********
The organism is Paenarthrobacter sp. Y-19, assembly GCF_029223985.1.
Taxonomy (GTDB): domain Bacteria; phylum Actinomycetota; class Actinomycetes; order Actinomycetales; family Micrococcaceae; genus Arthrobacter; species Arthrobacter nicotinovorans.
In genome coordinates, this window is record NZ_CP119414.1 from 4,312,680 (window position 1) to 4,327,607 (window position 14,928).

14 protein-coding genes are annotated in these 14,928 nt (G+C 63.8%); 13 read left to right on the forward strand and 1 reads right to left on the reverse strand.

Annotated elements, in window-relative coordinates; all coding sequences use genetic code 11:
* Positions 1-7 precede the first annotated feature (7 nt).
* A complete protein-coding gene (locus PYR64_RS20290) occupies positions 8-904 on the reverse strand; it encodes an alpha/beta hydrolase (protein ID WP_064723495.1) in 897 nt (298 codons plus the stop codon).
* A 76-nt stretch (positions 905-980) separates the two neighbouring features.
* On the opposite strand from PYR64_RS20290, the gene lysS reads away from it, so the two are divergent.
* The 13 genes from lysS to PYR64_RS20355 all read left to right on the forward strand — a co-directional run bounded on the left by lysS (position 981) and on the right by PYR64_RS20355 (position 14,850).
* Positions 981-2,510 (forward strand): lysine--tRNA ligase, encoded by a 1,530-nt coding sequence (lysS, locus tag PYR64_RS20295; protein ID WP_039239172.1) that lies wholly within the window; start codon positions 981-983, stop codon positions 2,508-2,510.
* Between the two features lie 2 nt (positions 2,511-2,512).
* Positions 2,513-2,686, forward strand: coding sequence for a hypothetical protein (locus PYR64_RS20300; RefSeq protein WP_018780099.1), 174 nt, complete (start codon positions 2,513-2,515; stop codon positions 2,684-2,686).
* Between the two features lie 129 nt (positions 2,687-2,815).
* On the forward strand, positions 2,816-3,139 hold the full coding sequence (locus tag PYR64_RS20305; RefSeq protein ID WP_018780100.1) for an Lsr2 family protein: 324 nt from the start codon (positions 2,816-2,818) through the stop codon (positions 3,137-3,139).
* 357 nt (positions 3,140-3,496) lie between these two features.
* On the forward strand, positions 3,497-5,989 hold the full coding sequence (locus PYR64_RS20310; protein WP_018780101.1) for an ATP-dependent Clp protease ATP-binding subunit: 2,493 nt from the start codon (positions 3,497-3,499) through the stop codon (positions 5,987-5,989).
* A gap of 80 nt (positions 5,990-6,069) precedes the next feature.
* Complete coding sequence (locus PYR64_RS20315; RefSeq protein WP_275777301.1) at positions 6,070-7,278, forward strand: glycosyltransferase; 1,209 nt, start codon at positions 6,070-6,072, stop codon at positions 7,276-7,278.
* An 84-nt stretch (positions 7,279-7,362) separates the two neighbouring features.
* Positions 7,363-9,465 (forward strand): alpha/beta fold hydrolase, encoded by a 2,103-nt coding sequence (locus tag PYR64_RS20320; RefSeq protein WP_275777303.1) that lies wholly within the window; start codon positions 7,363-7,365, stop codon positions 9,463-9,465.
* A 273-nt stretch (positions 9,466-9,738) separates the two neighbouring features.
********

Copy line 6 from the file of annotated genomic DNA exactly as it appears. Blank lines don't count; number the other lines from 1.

* Positions 1-7 precede the first annotated feature (7 nt).